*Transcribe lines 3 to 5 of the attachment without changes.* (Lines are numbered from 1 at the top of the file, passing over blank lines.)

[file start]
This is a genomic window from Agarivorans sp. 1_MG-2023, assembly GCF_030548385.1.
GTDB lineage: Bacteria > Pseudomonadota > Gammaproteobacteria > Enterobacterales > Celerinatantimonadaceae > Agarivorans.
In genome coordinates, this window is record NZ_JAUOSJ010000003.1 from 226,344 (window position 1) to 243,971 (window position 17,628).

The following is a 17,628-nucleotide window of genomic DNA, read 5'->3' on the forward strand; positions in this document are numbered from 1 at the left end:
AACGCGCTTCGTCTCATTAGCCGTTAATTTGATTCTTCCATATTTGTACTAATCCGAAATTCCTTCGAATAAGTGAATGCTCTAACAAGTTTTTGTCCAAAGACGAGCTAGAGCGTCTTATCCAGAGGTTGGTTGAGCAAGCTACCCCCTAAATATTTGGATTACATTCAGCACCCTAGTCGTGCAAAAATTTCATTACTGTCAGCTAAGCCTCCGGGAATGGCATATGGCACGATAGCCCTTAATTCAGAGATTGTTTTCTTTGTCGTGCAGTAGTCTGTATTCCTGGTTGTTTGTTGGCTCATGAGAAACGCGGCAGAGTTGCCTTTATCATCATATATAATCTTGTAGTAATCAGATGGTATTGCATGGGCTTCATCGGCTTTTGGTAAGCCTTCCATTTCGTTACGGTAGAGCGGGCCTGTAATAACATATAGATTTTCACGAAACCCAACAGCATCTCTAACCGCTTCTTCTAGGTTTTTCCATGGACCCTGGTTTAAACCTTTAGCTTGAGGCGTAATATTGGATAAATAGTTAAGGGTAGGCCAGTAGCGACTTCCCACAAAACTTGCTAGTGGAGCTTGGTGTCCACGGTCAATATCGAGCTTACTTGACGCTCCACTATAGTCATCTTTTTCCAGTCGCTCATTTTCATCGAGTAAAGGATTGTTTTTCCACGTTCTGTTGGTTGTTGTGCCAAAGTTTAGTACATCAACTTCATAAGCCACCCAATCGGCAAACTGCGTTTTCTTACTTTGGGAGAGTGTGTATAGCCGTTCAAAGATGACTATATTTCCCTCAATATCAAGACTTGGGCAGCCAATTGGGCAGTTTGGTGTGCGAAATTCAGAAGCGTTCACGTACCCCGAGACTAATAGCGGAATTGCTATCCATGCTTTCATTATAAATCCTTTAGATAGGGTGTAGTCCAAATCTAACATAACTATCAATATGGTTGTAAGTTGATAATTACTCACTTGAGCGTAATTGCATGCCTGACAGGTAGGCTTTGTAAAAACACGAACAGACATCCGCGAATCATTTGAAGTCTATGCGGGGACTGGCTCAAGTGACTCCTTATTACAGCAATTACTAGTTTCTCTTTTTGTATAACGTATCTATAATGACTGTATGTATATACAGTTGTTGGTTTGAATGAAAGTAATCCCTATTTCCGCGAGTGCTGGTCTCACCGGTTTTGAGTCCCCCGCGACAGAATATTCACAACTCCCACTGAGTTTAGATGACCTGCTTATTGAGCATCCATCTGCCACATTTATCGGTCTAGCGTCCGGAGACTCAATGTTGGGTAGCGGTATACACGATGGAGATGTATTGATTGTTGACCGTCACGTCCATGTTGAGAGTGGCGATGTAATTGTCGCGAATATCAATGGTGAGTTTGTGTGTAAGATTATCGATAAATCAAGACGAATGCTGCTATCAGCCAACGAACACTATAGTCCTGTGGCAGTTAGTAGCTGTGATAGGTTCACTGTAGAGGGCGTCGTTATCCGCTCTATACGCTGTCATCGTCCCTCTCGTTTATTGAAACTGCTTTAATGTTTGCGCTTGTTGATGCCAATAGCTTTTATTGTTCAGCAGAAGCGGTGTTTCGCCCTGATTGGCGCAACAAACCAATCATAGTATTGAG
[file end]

In genome coordinates, this window is record NZ_JAUOSJ010000003.1 from 226,344 (window position 1) to 243,971 (window position 17,628).

The following is a 17,628-nucleotide window of genomic DNA, read 5'->3' on the forward strand; positions in this document are numbered from 1 at the left end:
AACGCGCTTCGTCTCATTAGCCGTTAATTTGATTCTTCCATATTTGTACTAATCCGAAATTCCTTCGAATAAGTGAATGCTCTAACAAGTTTTTGTCCAAAGACGAGCTAGAGCGTCTTATCCAGAGGTTGGTTGAGCAAGCTACCCCCTAAATATTTGGATTACATTCAGCACCCTAGTCGTGCAAAAATTTCATTACTGTCAGCTAAGCCTCCGGGAATGGCATATGGCACGATAGCCCTTAATTCAGAGATTGTTTTCTTTGTCGTGCAGTAGTCTGTATTCCTGGTTGTTTGTTGGCTCATGAGAAACGCGGCAGAGTTGCCTTTATCATCATATATAATCTTGTAGTAATCAGATGGTATTGCATGGGCTTCATCGGCTTTTGGTAAGCCTTCCATTTCGTTACGGTAGAGCGGGCCTGTAATAACATATAGATTTTCACGAAACCCAACAGCATCTCTAACCGCTTCTTCTAGGTTTTTCCATGGACCCTGGTTTAAACCTTTAGCTTGAGGCGTAATATTGGATAAATAGTTAAGGGTAGGCCAGTAGCGACTTCCCACAAAACTTGCTAGTGGAGCTTGGTGTCCACGGTCAATATCGAGCTTACTTGACGCTCCACTATAGTCATCTTTTTCCAGTCGCTCATTTTCATCGAGTAAAGGATTGTTTTTCCACGTTCTGTTGGTTGTTGTGCCAAAGTTTAGTACATCAACTTCATAAGCCACCCAATCGGCAAACTGCGTTTTCTTACTTTGGGAGAGTGTGTATAGCCGTTCAAAGATGACTATATTTCCCTCAATATCAAGACTTGGGCAGCCAATTGGGCAGTTTGGTGTGCGAAATTCAGAAGCGTTCACGTACCCCGAGACTAATAGCGGAATTGCTATCCATGCTTTCATTATAAATCCTTTAGATAGGGTGTAGTCCAAATCTAACATAACTATCAATATGGTTGTAAGTTGATAATTACTCACTTGAGCGTAATTGCATGCCTGACAGGTAGGCTTTGTAAAAACACGAACAGACATCCGCGAATCATTTGAAGTCTATGCGGGGACTGGCTCAAGTGACTCCTTATTACAGCAATTACTAGTTTCTCTTTTTGTATAACGTATCTATAATGACTGTATGTATATACAGTTGTTGGTTTGAATGAAAGTAATCCCTATTTCCGCGAGTGCTGGTCTCACCGGTTTTGAGTCCCCCGCGACAGAATATTCACAACTCCCACTGAGTTTAGATGACCTGCTTATTGAGCATCCATCTGCCACATTTATCGGTCTAGCGTCCGGAGACTCAATGTTGGGTAGCGGTATACACGATGGAGATGTATTGATTGTTGACCGTCACGTCCATGTTGAGAGTGGCGATGTAATTGTCGCGAATATCAATGGTGAGTTTGTGTGTAAGATTATCGATAAATCAAGACGAATGCTGCTATCAGCCAACGAACACTATAGTCCTGTGGCAGTTAGTAGCTGTGATAGGTTCACTGTAGAGGGCGTCGTTATCCGCTCTATACGCTGTCATCGTCCCTCTCGTTTATTGAAACTGCTTTAATGTTTGCGCTTGTTGATGCCAATAGCTTTTATTGTTCAGCAGAAGCGGTGTTTCGCCCTGATTGGCGCAACAAACCAATCATAGTATTGAG